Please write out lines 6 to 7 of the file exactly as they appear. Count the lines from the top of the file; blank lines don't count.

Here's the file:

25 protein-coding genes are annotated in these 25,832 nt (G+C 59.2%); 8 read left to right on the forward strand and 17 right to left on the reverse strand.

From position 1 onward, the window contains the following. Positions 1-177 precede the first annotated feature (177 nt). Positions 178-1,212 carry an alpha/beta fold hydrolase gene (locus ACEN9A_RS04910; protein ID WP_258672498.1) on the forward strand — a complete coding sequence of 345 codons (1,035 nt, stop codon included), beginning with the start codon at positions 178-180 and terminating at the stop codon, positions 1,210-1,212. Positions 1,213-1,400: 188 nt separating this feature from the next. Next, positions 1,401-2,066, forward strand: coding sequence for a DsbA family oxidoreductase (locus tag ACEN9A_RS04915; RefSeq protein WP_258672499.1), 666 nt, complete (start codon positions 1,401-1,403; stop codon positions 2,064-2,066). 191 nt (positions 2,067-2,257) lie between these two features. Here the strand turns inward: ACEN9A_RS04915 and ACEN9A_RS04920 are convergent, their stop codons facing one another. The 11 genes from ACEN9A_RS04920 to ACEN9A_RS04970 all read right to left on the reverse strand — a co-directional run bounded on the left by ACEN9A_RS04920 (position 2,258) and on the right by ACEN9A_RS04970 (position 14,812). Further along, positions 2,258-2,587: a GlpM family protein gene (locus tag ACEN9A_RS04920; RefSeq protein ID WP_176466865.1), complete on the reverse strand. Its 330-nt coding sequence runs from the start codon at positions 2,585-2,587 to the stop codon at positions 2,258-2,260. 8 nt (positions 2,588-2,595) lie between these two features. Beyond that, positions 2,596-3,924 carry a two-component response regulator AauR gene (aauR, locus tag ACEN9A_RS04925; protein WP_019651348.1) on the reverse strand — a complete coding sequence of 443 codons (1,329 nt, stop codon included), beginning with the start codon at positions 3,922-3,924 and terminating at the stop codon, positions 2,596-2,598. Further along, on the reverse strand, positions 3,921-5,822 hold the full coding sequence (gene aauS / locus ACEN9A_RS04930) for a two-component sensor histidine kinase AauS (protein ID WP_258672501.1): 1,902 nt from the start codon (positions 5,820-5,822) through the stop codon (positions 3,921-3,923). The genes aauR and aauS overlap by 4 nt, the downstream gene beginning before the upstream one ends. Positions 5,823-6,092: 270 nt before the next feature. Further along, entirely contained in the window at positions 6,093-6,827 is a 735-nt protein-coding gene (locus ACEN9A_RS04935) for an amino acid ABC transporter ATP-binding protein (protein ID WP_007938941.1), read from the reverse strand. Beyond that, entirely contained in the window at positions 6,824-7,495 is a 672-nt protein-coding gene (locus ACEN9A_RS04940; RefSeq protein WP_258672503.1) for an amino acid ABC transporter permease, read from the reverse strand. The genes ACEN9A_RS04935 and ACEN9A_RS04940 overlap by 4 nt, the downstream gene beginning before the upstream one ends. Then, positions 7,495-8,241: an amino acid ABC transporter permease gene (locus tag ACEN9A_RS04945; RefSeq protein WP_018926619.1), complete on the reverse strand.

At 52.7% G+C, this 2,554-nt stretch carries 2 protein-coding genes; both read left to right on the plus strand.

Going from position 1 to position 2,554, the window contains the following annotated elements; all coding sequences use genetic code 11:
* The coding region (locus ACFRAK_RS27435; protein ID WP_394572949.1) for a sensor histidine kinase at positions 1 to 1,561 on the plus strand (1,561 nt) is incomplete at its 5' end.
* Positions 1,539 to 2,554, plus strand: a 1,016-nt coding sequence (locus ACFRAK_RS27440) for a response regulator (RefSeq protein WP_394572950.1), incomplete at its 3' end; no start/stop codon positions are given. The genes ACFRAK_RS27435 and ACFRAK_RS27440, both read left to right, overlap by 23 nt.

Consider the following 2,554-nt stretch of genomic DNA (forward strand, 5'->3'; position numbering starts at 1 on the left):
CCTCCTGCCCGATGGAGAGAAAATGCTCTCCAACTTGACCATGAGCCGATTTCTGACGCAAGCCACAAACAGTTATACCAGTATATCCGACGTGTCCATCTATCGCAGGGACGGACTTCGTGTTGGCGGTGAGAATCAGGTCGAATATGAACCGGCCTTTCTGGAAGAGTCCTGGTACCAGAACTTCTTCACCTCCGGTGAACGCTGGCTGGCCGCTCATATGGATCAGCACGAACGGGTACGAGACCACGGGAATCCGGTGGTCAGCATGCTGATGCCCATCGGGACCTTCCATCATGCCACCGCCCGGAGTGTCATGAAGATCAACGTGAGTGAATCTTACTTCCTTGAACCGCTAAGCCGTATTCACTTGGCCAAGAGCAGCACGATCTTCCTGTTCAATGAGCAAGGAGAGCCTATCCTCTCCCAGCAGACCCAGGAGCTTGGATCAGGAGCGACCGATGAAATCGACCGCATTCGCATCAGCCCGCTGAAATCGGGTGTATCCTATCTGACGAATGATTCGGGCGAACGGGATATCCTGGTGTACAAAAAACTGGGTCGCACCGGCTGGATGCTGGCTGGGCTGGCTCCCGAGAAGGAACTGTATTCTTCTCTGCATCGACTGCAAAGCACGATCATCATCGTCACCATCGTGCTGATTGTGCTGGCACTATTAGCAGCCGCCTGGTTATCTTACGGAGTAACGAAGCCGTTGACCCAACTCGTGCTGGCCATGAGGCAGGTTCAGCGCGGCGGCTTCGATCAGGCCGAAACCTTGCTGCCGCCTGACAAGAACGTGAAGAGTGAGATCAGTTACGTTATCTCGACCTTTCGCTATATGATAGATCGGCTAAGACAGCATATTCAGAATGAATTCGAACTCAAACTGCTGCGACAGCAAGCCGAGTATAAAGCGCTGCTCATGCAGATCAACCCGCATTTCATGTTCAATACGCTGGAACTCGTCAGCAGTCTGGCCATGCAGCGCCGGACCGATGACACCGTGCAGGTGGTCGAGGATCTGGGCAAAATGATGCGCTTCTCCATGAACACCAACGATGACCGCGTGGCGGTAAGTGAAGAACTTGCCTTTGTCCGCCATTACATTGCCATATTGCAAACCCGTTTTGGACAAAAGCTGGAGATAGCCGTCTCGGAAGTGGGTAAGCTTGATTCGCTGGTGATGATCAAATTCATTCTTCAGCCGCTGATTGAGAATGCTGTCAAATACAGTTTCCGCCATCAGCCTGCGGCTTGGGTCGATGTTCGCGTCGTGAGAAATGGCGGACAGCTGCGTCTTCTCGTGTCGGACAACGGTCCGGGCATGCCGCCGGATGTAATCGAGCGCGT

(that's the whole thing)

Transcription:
* Positions 1,539 to 2,554, plus strand: a 1,016-nt coding sequence (locus ACFRAK_RS27440) for a response regulator (RefSeq protein WP_394572950.1), incomplete at its 3' end; no start/stop codon positions are given. The genes ACFRAK_RS27435 and ACFRAK_RS27440, both read left to right, overlap by 23 nt.

Consider the following 2,554-nt stretch of genomic DNA (forward strand, 5'->3'; position numbering starts at 1 on the left):